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A Tour Inside Arduino Core: Source Files, How to Make A New Core and Arduino Building Steps


Diving into an open-source project code/design brings a lot of benefits to the diver especially if it’s a global and collaborative project which means that the diver will be exposed to different mindsets and smart hacks. Definitely, Arduino project is one of these projects. What adds even more uniqueness to it, is the new way of modularity and abstraction proposed in Arduino for Hardware (MCU world particularly) which was uncommon in the past. Arduino wants the developer’s energy to be focused  on solving the problem rather than reinventing the wheel by doing some low-level programming and writing a lot of boilerplate code to control the MCU’s hardware.

A Lot of developers hate Arduino style, and hate how a novice who doesn’t even know how registers work can program an MCU. Arduino made it very easy to make a full project without dealing with one single register. For developers intended to be experts or students from engineering background,  it’s not good to keep their eyes blind about low-level details because neither low-level bugs nor the application can be done effectively without knowing and mastering the details.

Personally, my old journey with Arduino began without knowing any low-level details but I had a personal eager to know the background magic behind the scenes. While my electronics experience was growing I could understand the Hardware well , and dealing with MCUs with bare-metal C in addition to  dealing with more than one MCU family made understanding the software (Arduino core for MCU) possible.

Arduino core is the place where all built-in functions like: pinMode(), digitalWrite(), analogRead(), Serial.begin() …etc are defined. This article is an attempt to understand the Arduino core structure, and even building a clone. Moreover, it also discusses the building process of Arduino sketches.

[UPDATE] Arduino has now its own official documentation of platforms. Also, one from the Arduino community reviewed this article and has added important notes.

A Tour inside Arduino Core

As we said, Arduino core is the place where all built-in functions source files can be found. These tables summarize the most glaring things inside most of core source files grouped according to the functionality.

Generic Source Files

Source File
What Is Inside?
1- Declaration of most built-in functions of Arduino like pinMode(), digitalWrite(), ...etc.
2- Macros of some constants like HIGH, LOW, INPUT, OUTPUT, ..etc.
3- Macro functions for bitwise operations and some other general operations like: min(), rand(), ..etc.
4- Declaration of pin and port mapping arrays(check our micro-blog about mapping arrays in Arduino) in flash memory to make a map between Arduino pin number and the physical number. I.e. mapping pin 13 to the according port and pin in the MCU registers. The value of these arrays can be found here: hardware\arduino\avr\variants\standard\pins_arduino.h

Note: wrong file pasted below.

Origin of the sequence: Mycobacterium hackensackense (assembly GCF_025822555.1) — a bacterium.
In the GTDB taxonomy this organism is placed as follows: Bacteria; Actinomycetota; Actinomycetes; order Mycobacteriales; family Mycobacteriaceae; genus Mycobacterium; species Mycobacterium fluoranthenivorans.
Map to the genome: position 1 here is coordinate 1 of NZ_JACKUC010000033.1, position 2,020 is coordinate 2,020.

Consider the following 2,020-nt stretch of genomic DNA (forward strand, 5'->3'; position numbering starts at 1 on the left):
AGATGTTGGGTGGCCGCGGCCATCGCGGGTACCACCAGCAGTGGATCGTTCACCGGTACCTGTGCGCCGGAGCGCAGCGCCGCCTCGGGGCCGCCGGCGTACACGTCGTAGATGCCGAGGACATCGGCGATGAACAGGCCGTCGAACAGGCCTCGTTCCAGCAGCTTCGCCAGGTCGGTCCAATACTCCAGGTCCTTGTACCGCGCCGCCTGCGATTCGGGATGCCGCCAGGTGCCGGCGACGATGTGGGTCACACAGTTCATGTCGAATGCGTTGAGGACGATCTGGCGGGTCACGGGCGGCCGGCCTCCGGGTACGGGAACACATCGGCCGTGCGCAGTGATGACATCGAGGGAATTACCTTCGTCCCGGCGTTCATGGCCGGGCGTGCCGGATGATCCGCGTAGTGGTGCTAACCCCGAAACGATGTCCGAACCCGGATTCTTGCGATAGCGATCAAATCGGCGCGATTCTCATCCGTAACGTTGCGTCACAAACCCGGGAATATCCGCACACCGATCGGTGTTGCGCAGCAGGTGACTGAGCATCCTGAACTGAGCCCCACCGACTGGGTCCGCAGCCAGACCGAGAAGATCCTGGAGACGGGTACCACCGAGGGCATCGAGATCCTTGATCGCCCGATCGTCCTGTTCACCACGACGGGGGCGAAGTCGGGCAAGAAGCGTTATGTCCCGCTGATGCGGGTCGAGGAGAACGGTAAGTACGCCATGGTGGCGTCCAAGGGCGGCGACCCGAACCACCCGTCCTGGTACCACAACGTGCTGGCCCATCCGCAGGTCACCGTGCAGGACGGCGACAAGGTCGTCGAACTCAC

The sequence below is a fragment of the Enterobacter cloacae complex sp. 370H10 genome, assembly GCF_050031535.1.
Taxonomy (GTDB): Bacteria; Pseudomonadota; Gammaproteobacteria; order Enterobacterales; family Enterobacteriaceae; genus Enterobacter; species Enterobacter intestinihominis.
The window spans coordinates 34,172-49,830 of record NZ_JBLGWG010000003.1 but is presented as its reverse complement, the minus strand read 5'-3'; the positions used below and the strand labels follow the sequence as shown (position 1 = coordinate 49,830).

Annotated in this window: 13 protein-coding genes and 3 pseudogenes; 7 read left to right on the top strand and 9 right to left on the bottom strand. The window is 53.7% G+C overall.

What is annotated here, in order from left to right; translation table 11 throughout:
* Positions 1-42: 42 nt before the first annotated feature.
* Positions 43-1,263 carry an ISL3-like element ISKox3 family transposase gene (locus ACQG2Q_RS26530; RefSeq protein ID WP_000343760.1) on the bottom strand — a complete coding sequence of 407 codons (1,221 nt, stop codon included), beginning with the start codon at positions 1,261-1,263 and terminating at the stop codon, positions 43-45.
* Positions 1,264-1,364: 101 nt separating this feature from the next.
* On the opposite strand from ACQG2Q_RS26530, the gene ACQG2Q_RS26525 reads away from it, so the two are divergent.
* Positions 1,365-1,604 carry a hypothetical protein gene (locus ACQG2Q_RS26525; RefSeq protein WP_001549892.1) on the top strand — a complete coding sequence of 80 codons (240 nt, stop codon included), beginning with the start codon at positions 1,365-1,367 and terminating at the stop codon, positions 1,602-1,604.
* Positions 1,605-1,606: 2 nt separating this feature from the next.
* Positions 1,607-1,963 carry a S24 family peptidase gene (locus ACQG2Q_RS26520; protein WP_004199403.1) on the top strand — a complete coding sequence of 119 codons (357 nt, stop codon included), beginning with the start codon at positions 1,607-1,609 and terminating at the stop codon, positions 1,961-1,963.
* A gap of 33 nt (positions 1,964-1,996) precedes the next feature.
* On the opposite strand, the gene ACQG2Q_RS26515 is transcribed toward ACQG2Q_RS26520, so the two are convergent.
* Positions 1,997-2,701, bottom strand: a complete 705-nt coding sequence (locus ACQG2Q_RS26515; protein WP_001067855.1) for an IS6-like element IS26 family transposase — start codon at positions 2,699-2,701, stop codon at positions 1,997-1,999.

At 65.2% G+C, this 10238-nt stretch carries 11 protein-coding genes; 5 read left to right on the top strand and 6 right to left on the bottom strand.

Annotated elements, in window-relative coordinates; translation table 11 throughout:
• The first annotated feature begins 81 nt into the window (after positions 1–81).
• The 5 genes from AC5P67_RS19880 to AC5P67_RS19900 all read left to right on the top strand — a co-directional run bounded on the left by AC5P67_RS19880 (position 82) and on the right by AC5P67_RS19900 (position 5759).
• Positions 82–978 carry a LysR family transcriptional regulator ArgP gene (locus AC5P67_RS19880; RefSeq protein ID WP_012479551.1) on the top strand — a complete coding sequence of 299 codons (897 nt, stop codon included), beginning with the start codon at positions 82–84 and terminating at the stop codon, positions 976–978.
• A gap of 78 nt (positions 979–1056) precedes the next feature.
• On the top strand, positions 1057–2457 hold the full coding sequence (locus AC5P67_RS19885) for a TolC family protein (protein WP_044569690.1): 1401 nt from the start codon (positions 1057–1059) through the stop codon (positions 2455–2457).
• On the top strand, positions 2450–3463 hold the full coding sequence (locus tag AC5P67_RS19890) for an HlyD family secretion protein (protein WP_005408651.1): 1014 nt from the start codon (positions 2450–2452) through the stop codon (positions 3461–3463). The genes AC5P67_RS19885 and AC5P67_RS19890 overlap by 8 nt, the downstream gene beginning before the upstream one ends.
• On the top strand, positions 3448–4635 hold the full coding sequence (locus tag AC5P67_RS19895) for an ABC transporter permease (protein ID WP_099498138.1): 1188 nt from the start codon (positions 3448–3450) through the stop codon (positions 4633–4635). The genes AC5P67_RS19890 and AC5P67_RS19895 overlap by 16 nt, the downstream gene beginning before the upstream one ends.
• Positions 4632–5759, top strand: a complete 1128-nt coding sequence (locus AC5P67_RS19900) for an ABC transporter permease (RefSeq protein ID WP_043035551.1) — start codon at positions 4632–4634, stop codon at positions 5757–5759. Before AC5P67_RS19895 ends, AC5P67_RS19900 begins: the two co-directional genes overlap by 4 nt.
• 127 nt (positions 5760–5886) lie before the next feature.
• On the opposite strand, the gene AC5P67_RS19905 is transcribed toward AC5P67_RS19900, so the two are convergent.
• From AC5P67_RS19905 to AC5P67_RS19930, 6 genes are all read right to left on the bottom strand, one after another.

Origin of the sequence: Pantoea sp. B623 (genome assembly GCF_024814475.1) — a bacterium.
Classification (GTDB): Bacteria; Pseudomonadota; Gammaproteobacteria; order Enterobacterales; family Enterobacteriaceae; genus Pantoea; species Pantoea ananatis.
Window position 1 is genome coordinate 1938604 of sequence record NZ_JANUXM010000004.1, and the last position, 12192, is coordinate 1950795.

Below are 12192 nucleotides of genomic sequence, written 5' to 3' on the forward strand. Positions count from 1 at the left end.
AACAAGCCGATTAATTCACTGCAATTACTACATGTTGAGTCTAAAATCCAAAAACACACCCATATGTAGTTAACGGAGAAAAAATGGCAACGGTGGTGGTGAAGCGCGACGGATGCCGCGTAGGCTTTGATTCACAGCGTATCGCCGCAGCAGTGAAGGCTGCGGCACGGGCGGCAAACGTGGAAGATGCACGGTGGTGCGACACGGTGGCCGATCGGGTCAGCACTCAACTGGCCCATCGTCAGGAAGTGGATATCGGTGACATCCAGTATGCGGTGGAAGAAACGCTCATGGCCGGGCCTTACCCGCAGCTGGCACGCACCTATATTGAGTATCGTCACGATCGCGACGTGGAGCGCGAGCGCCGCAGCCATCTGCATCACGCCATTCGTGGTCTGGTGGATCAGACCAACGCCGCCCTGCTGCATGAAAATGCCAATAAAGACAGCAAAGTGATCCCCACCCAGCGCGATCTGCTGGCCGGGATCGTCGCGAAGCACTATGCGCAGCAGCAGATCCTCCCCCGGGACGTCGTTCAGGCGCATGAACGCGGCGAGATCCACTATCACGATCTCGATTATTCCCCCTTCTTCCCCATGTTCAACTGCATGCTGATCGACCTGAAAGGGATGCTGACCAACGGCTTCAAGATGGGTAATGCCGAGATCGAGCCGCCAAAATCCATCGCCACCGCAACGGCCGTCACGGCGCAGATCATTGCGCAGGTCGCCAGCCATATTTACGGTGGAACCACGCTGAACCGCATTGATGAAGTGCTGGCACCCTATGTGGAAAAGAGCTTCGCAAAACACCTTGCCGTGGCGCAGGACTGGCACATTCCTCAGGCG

main.cppHere where the basic structure of Arduino program is declared. Here is the actual program:
int main(void)
for (;;) {
loop(); }
return 0; }

Source Files Related to Digital and Analog Ports

Source File
What Is Inside?
Defines digitalWrite(), digitalRead(), pinMode(), ..etc.
Defines analogRead(), analogWrite() ..etc.
Two functions to read in/out serial bits-streams.
Two functions to read input PWM signals
Defines some functions to handle external interrupts.

Source Files Related to Timing and Timers

Source File
What Is Inside?
1- Defines timing functions like millis(),delay() ..etc.
2- Timer0 overflow ISR
3- Initialization function used to initialize some peripherals before calling setup function in main.cpp.

Source Files Related to Hardware Serial (mostly)

Source File
What Is Inside?
Stream.h, Stream.cpp
Defines the Stream class which its methods are used (by inheritance) in HardwareSerial class like readUntil(), find(), ..etc.
Print.cpp, Print.h
Defines the Print class with methods to print messages (print & println). This is inherited by the Stream class.
This header defines a class that can be inherited by others to make any new object type printable by print() and println(). Check our micro-blog about Printable class.
HardwareSerial.h, HardwareSerial.cpp,
1- Defines the HardwareSerial class.
2- Other methods like print(), find(), ..etc are inherited from Stream class.
1- Defines UARTx ISR.
2- Declares the class object HardwareSerial Serialx.

Miscellaneous Source Files

Source File
What Is Inside?
New.cpp and new.h
New definitions for dynamic memory allocation functions.
Macros of Bxxx notation in Arduino
Some functions to generate tones on some pins.
Defines some simple functions to process characters like: toAscii() using some function from ctype header.
Some math functions like map() function.
Some scattered declarations.
WString.cpp & WString.h
Defines the String class in Arduino.

Files System Tour

The tour will focus on the part related to Arduino core only and the files related to the building process.

First, all source file of Arduino core is placed inside the following directory \Arduino\hardware\arduino\{the MCU architecture}\cores\arduino. Another place for Arduino third party cores (i.e. ESP8266 core) is in \Users\{username}\AppData\Local\Arduino15\packages and these cores are the ones downloaded from board manager (Tools>Boards>Board Manager). Tool-chain tools (and even avr-gcc header files) are located in Arduino\hardware\tools\{the MCU architecture} and here Users\{username}\AppData\Local\Arduino15\packages\arduino\tools.